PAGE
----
Is Psychology a Science?



In order to answer this question it is important to understand
the definitions of both psychology and science. The word
'psychology' comes from the Greek 'psyche' (or soul) and 'logos'
(or study), which came to be known as the 'study of the soul'.
The American Heritage Dictionary defines psychology as:

1. the science dealing with the mind and with mental and
emotional processes
2. the science of human and animal behavior.

In its pure definition the dictionary has provided us with a clue
to the answer, it describes science as:

1. systematized knowledge derived from observation, study, etc.
2. a branch of knowledge, esp. one that systematizes facts,
principles, and methods
3. skill or technique

In order to prove this claim we have to look at whether or not
psychology can fill this definition above.

Scientific study is a valid way of coming to an understanding of
life, and can be very useful in every area of life. Science
develops theories based on what is observed. It examines each
theory with rigorous and scrupulous tests to see if it describes
reality. The scientific method works well in observing and
recording physical data and in reaching conclusions which
either confirm or nullify a theory.

During the mid-19th century, scholars (although at that time
probably termed philosophers) wanted to study human nature with
the aim of applying the scientific method to observe, record, and
treat human behavior that was deemed as unnatural. They believed
that if people could be studied in a scientific manner, there
would be a greater accuracy in understanding present behavior, in
predicting future behavior, and, most controversially, in
altering behavior through scientific intervention.

There are many areas of psychology, each attempting to explain
behavior from slightly different perspectives;

Social psychology is concerned with the effects of social
situations on human behavior. Personality theorists study
individual behavior. Comparative psychologists study animal
behaviors across the range of species Physiological psychologists
are concerned with the biological basis of behavior.
Developmental psychologists study principles and processes
responsible for change throughout life. Cognitive psychologists
investigate memory, thought, problem solving, and the
psychological aspects of learning. Analysis of behavior studies
the conditions under which a behavior can be learned and the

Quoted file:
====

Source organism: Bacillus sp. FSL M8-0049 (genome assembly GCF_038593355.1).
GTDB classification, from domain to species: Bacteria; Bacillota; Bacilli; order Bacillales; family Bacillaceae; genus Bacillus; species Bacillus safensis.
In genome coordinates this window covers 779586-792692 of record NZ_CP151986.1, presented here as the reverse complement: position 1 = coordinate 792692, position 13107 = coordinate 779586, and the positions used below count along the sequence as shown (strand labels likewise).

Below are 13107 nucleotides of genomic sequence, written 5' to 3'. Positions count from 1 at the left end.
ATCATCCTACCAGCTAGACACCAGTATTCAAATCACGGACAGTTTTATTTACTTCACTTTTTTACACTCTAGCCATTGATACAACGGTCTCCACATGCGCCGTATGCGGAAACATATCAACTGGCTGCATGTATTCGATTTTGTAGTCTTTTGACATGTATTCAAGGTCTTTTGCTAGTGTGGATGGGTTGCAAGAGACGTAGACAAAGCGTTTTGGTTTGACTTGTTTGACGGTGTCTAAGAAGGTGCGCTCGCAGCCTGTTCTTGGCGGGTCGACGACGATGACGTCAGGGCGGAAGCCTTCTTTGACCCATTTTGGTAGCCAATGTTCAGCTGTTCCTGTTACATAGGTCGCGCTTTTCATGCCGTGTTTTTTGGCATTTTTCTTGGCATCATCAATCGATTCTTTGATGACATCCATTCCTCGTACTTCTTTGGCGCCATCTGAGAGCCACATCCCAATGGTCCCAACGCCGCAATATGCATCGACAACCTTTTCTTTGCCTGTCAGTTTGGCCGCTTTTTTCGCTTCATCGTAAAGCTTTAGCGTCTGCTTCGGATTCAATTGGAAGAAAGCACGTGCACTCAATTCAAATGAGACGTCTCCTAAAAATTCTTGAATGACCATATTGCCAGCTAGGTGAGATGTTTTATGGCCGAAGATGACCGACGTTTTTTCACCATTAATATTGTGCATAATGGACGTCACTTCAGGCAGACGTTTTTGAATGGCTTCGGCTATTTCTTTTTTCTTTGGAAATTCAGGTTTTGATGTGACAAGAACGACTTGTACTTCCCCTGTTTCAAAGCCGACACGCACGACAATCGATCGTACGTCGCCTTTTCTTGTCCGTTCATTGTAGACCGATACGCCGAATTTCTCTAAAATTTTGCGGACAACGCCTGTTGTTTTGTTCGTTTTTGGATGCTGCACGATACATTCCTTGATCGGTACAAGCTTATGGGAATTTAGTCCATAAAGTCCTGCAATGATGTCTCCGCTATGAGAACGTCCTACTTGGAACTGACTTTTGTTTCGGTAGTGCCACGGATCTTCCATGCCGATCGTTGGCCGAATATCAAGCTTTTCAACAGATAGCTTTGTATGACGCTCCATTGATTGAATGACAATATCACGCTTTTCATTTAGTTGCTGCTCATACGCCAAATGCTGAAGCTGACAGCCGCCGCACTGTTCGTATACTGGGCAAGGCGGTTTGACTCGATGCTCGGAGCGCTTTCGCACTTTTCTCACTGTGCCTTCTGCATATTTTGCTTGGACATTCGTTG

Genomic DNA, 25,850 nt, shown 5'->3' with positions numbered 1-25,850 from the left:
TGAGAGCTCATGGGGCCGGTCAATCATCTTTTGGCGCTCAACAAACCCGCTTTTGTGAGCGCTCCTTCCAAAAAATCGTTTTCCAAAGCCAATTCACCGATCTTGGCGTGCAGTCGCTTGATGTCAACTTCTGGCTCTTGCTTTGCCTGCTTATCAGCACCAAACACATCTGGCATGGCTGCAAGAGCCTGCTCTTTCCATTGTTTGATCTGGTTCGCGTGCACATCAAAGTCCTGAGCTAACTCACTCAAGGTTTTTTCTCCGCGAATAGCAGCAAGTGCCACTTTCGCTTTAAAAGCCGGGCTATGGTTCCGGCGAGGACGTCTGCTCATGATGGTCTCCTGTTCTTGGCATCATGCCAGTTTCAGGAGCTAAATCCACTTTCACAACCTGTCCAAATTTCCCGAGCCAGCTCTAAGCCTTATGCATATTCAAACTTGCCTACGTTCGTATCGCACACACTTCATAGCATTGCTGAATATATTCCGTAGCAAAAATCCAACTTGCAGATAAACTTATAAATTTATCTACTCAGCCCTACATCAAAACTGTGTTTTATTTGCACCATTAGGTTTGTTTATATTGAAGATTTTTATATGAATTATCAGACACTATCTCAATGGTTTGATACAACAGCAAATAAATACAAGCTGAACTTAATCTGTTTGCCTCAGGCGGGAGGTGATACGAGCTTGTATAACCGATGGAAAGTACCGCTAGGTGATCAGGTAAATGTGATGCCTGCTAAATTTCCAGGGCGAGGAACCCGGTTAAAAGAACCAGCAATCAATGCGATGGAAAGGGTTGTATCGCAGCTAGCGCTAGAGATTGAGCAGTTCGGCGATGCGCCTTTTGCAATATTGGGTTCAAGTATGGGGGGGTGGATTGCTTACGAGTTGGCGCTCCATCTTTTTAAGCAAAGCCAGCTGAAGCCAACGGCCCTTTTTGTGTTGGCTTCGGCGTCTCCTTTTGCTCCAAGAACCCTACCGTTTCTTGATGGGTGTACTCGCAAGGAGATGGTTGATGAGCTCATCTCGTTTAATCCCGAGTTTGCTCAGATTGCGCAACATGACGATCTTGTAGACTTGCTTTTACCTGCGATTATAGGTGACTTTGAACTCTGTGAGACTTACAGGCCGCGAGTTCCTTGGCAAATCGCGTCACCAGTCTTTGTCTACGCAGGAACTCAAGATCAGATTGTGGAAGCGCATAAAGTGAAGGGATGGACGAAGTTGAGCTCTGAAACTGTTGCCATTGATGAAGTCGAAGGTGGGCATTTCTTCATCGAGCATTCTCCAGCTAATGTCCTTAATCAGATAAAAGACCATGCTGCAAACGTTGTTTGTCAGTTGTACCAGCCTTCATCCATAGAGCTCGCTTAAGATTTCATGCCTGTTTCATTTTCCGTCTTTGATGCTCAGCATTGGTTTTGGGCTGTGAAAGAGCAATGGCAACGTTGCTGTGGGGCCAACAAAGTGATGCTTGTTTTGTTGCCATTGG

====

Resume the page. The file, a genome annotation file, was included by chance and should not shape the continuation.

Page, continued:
situations that cause that behavior to occur. Learning is an area
of psychology exploring how new behaviors are learned
and maintained. Clinical psychologists study ways to help
individuals and groups of individuals change their behavior.
Industrial and organizational psychologists are concerned with
the physical and social aspects of people's work environments as
they affect work output. Community psychologists use scientific
methods to study and solve social problems.

As Western describes, the psychological paradigm is a collection
of assumptions used to make sense of a subject area or
experience, this can be applied to psychology itself. Psychology
lacks one unified paradigm but has four perspectives that search
for its understanding;

The pyschodynamic perspective believes that behavior is a result
of unconscious processes, personal motivation and early childhood
experiences. It's most famous advocate was Sigmund Freud. Its
method of data collection rely heavily on interpreting
discussion, dreams and fantasies, actions, case studies and a
limited amount of experimentation.

The behaviorist perspective believes that behavior is learned and
selected by environmental consequences. Its method of data
collection relies heavily on experimentation conducted in the
scientific laboratory where the factors studied can be
controlled; or it may take place in a real life setting where
more natural behavior is studied and far more variables
exist.

The cognitive perspective believes that behavior is a result of
information processing, storage in the brain, transformation and
the retrieval of information. The methods of data collection
used are again experimentation but with much use of computer
modeling.

The evolutionary perspective believes that psychological
processes echo the evolutionary processes of natural selection.
Its method of data collection includes the deduction of
explanations for behavior, and comparisons between species and
cultures. It also involves a limited amount of experimentation.

Of these four perspectives all lend common similarities to the
traditional sciences. All have elements of controlled
experimentation, as does physics or chemistry. Cognitive
perspectives use computer modeling, as does mathematics. There
are similarities, but there are also differences to any other
sciences, such as the study of dreams and fantasies.

The methods